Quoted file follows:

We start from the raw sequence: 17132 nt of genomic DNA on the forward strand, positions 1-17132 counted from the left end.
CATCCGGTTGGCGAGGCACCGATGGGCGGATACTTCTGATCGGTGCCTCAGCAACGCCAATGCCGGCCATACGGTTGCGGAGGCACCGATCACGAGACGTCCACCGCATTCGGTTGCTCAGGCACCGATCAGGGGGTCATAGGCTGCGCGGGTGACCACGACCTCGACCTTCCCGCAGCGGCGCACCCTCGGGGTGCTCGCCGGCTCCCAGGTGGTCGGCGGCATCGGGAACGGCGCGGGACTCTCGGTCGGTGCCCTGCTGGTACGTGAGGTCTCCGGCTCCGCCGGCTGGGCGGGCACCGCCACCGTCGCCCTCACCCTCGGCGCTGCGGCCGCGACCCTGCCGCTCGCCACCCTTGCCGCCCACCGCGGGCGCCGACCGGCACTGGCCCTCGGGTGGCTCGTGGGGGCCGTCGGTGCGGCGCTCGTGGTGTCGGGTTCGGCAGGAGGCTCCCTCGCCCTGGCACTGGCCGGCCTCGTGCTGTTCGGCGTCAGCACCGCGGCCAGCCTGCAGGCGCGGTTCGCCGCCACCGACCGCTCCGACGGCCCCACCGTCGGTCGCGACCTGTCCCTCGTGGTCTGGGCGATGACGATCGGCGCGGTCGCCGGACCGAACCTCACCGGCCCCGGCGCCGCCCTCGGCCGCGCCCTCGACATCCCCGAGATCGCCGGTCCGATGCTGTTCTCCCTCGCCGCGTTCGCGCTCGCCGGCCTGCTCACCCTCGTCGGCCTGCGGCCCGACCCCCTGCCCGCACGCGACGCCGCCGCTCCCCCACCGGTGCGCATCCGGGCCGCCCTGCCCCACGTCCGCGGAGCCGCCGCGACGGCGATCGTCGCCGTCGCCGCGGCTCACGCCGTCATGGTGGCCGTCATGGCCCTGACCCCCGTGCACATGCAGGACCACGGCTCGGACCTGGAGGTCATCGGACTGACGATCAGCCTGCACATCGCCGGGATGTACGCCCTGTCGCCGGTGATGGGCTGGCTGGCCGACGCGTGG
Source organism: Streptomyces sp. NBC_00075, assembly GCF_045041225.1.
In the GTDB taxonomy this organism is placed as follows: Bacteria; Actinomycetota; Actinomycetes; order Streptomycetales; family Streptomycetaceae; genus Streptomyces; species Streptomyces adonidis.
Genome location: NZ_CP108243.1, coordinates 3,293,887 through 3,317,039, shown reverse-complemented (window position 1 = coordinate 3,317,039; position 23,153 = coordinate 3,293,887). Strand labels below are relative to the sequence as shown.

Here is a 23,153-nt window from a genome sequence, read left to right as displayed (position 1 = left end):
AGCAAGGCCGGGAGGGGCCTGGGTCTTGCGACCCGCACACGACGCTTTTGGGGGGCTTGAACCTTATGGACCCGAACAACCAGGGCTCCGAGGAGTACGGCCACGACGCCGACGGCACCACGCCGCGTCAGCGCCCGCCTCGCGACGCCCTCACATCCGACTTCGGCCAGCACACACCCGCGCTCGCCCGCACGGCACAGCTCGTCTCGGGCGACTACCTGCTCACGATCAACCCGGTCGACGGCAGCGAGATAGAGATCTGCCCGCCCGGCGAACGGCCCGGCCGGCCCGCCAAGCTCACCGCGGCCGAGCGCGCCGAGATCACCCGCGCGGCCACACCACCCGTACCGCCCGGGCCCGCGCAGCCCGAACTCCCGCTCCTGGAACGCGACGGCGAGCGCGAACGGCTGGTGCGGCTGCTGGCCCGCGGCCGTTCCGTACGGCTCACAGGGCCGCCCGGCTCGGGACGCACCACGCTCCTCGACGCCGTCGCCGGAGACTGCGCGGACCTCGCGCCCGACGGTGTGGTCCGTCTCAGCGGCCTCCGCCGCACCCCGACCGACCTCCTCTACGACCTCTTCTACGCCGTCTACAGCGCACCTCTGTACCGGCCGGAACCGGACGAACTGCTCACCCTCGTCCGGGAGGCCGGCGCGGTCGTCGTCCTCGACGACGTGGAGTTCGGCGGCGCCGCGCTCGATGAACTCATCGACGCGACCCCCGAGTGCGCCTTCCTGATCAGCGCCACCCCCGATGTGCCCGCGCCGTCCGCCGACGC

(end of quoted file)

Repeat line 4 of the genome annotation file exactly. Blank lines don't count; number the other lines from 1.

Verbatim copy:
In the GTDB taxonomy this organism is placed as follows: Bacteria; Actinomycetota; Actinomycetes; order Streptomycetales; family Streptomycetaceae; genus Streptomyces; species Streptomyces adonidis.